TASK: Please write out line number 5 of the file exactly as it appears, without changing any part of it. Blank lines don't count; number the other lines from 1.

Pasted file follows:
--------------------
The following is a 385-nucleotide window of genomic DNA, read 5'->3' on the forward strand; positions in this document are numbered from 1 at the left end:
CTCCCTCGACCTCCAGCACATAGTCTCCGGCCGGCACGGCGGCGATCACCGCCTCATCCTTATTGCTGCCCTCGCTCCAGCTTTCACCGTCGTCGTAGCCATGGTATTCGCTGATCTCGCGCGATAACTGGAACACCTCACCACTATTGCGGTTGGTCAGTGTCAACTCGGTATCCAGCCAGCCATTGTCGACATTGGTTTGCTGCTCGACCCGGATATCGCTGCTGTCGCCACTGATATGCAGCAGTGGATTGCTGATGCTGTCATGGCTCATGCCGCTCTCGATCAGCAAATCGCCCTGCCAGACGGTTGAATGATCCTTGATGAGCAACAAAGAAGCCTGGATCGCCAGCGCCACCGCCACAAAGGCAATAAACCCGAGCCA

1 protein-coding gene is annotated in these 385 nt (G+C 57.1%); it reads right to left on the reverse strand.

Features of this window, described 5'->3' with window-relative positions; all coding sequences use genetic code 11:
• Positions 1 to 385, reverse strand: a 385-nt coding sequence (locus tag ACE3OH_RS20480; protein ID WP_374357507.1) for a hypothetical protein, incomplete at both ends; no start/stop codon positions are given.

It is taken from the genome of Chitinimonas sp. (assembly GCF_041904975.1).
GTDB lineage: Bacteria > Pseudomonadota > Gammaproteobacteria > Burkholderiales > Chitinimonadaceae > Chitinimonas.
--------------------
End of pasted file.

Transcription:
• Positions 1 to 385, reverse strand: a 385-nt coding sequence (locus tag ACE3OH_RS20480; protein ID WP_374357507.1) for a hypothetical protein, incomplete at both ends; no start/stop codon positions are given.